thereafter appointed by the Secretary of the Treasury. It was transferred to
Department of Commerce and Labor by act of 14 February 1903 (32 Stat.
825), and to the Department of Commerce by act of 4 March 1913 (37 Stat.
736). It was consolidated with Steamboat Inspection Service, effective 1 August 1932, by an appropriations act of
30 June 1932 (47 Stat. 415) to
form the Bureau of Navigation and Steamboat Inspection. It was redesignated Bureau
of Marine Inspection and Navigation by Public Law 622 (49 Stat. L.,
1380), 27 May 1936.
- 14 February 1903: Congress created the Department
of Commerce and Labor (32 Stat. L., Ch. 552). Bureau of Navigation,
Steamship Inspection Service, and Lighthouse Service (Lighthouse Board
and Lighthouse Establishment) were transferred to the new department (32 Stat. L.,
- 17 June 1910: An Act of Congress (36 Stat. L.,
534) abolished the Lighthouse Board and created the Bureau of
Lighthouses to have complete charge of the Lighthouse Service
(Establishment). This law
constituted the organic act under which the Lighthouse Service operated
thereafter. Mr. George R. Putnam, the first Commissioner of
Lighthouses, took office on 1 July 1910. He served in that
capacity until his retirement in 1935.
- 4 March 1913: The Department of Commerce and Labor
was renamed Department of Commerce.
- 28 January 1915: President Woodrow Wilson
signed into law the "Act to Create the Coast Guard," an act
passed by Congress on 20 January, 1915 that combined the Life-Saving
Service and Revenue Cutter Service to form the Coast Guard (38 Stat. L.,
- 6 April 1917: With the declaration of war
against Germany the Coast Guard was transferred by Executive Order to
the control of the Navy Department.
- 28 August 1919: Coast Guard reverted to
Treasury Department after President Wilson signed Executive Order 3160.
- 30 June 1932: Steamboat Inspection Service
and Bureau of Navigation were combined to form the Bureau of Navigation and
Steamboat Inspection (47 Stat. L., 415). The new agency remained under
Commerce Department control.
- 27 May 1936: Public Law 622 reorganized and
changed the name of the Bureau of Navigation and Steamboat Inspection
Service to Bureau of Marine Inspection and Navigation (49 Stat. L.,
1380). The Bureau remained under Commerce Department control.
- 1 September 1938: The U. S. Maritime Service was placed under the administration of the Coast Guard. The Coast Guard was then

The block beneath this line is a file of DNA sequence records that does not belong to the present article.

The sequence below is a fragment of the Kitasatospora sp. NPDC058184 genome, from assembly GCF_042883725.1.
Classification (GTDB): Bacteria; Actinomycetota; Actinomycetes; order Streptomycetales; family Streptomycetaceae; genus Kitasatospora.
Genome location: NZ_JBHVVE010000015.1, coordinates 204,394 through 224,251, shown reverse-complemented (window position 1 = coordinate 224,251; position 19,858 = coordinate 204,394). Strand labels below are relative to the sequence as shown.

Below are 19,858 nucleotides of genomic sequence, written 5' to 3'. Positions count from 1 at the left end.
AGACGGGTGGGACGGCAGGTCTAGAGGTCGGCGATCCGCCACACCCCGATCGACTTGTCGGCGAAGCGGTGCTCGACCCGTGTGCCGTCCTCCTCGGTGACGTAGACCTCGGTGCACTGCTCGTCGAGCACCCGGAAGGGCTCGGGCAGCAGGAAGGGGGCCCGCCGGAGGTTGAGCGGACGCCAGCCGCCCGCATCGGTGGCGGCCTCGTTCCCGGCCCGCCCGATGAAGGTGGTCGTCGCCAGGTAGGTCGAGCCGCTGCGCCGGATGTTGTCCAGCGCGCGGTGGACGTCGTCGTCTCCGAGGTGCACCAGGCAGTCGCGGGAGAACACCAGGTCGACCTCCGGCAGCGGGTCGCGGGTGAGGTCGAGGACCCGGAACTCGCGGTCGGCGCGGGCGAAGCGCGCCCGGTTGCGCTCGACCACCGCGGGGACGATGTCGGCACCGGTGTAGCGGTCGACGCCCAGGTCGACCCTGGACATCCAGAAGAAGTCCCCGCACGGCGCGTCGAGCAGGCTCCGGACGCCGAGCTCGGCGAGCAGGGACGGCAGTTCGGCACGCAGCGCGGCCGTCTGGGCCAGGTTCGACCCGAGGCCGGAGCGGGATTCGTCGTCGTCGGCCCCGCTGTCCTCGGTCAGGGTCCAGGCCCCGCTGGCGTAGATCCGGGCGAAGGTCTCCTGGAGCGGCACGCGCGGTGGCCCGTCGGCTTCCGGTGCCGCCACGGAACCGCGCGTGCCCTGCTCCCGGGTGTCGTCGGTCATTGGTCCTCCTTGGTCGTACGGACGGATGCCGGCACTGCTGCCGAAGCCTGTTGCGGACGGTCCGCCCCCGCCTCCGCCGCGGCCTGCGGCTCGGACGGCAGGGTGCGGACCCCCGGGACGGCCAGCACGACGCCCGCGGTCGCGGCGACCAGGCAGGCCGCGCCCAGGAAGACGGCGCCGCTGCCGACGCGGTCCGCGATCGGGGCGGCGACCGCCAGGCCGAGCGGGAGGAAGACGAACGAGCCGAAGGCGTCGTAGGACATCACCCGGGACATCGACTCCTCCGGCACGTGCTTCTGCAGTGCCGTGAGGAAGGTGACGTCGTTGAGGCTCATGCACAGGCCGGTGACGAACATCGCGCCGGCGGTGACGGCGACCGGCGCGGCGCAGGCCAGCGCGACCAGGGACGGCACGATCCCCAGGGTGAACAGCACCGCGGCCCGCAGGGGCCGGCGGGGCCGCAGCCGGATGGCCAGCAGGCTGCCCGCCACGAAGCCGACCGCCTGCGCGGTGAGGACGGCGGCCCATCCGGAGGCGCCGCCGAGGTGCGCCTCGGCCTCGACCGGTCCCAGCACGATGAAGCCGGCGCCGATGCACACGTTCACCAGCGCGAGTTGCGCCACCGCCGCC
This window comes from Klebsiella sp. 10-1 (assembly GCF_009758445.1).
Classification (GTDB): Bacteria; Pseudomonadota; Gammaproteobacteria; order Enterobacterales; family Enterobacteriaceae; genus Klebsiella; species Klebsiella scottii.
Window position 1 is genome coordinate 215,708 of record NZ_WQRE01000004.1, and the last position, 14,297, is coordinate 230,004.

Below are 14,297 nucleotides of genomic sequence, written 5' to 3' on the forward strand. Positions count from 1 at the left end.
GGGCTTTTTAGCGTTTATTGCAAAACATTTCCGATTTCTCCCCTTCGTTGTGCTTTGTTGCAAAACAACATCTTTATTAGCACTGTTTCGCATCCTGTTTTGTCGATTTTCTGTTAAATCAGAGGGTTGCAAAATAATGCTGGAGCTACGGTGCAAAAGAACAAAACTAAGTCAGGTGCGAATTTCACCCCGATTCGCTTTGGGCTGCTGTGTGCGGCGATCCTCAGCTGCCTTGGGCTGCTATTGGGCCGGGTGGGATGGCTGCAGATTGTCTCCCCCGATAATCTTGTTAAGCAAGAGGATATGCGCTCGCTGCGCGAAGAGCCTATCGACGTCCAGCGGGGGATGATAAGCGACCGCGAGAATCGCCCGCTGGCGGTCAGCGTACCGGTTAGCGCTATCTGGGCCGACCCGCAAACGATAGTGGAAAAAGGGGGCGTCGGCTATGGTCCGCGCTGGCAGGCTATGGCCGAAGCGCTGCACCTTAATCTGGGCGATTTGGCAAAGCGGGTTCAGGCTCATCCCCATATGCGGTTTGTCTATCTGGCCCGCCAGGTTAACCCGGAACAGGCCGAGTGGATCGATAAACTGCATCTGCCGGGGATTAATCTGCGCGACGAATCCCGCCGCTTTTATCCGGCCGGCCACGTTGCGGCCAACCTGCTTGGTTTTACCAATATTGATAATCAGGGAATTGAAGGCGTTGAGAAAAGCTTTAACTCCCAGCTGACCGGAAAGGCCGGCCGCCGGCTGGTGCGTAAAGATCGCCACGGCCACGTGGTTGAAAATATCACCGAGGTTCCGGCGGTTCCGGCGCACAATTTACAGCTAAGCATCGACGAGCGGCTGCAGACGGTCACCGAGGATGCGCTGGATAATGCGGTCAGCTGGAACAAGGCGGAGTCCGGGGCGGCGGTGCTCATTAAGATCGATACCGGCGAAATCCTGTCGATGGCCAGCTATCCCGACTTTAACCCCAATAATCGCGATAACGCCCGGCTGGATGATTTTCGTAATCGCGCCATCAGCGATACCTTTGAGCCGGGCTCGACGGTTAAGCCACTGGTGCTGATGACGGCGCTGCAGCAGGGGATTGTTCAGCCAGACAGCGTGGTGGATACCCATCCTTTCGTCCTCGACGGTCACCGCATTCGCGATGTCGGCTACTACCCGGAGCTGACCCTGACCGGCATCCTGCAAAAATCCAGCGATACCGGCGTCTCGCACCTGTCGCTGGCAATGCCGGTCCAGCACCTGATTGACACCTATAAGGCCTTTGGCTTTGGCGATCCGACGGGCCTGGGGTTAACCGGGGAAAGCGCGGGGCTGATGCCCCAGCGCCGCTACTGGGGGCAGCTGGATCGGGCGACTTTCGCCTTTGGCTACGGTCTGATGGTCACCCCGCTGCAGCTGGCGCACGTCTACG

responsible for administering the Maritime Service's training stations.
- 1 July 1939: The Lighthouse Service became part
of the Coast Guard (53 Stat. L., 1432).
- 1 November 1941: President Roosevelt’s
Executive Order 8929 transferred the Coast Guard to Navy Department
- 28 February 1942: Executive Order 9083
transferred Bureau of Marine Inspection temporarily to the Coast Guard.
- 1 September 1942: The Coast Guard's administration of
Maritime Service training ended and that power was transferred to the
newly established War Shipping Administration.
- 1 January 1946: In compliance with Executive
Order 9666, the Coast Guard returned to Treasury Department control.
- In April 1946 the Coast Guard created the Eastern,
Western, and Pacific Area commands to coordinate cases that required the
assets of more than one district.
- 16 July 1946: Pursuant to Executive Order
9083 and Reorganization Plan No. 3 the Bureau of Marine Inspection was
abolished and became a permanent part of the Coast Guard under Treasury
- 31 March 1948:
The Tenth District, with headquarters at San Juan, Puerto Rico
and comprising of the Panama Canal Zone, all of the island possessions
of the United States pertaining to Puerto Rico and the Virgin Islands,
and all United States reservations in the islands of the West Indies and
on the north coast of South America, was abolished, and its functions,
responsibilities, and facilities were transferred to and combined with
the Seventh District, with headquarters at Miami, Florida.
- 1 April 1967: Executive Order 167-81
transferred the Coast Guard from the Treasury Department to the
newly-formed Department of Transportation.
- In January 1973, the Coast Guard renamed the
Eastern and Western areas to the Atlantic and Pacific areas,
- 30 May 1996: The Eighth and Second Districts were
combined to form the new Eighth District.
- 1 March 2003: The Coast Guard formally transferred
from the Department of Transportation to the newly-created Department of
- 2004: To create unity of command in America’s
ports, better align field command structures, and improve Coast Guard
operational effectiveness, Sector Commands were created throughout
the Coast Guard by integrating Groups, Marine Safety Offices (MSOs), Vessel
Traffic Services (VTSs), and in some cases, Air Stations. Sector
Commands were established by 2006.